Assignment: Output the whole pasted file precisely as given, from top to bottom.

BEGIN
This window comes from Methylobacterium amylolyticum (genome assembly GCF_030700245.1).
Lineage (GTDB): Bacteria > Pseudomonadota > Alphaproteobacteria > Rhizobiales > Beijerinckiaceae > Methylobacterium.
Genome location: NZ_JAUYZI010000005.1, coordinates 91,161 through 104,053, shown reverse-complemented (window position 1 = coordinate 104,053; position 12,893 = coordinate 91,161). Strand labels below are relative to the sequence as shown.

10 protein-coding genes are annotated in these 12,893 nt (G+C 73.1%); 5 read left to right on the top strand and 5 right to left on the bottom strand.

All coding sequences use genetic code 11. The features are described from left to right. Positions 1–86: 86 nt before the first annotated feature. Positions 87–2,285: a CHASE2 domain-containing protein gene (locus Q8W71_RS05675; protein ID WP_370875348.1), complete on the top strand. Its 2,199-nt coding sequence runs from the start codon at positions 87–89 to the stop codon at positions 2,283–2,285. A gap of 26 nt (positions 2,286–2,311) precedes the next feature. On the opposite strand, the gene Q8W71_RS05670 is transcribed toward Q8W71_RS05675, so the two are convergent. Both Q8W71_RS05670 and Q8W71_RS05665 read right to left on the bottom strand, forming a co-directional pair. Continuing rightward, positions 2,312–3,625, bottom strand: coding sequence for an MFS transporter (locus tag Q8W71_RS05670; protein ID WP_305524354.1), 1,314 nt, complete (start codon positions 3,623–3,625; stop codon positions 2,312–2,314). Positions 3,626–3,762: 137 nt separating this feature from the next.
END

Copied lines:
This window comes from Methylobacterium amylolyticum (genome assembly GCF_030700245.1).
Lineage (GTDB): Bacteria > Pseudomonadota > Alphaproteobacteria > Rhizobiales > Beijerinckiaceae > Methylobacterium.
Genome location: NZ_JAUYZI010000005.1, coordinates 91,161 through 104,053, shown reverse-complemented (window position 1 = coordinate 104,053; position 12,893 = coordinate 91,161). Strand labels below are relative to the sequence as shown.

10 protein-coding genes are annotated in these 12,893 nt (G+C 73.1%); 5 read left to right on the top strand and 5 right to left on the bottom strand.

All coding sequences use genetic code 11. The features are described from left to right. Positions 1–86: 86 nt before the first annotated feature. Positions 87–2,285: a CHASE2 domain-containing protein gene (locus Q8W71_RS05675; protein ID WP_370875348.1), complete on the top strand. Its 2,199-nt coding sequence runs from the start codon at positions 87–89 to the stop codon at positions 2,283–2,285. A gap of 26 nt (positions 2,286–2,311) precedes the next feature. On the opposite strand, the gene Q8W71_RS05670 is transcribed toward Q8W71_RS05675, so the two are convergent. Both Q8W71_RS05670 and Q8W71_RS05665 read right to left on the bottom strand, forming a co-directional pair. Continuing rightward, positions 2,312–3,625, bottom strand: coding sequence for an MFS transporter (locus tag Q8W71_RS05670; protein ID WP_305524354.1), 1,314 nt, complete (start codon positions 3,623–3,625; stop codon positions 2,312–2,314). Positions 3,626–3,762: 137 nt separating this feature from the next.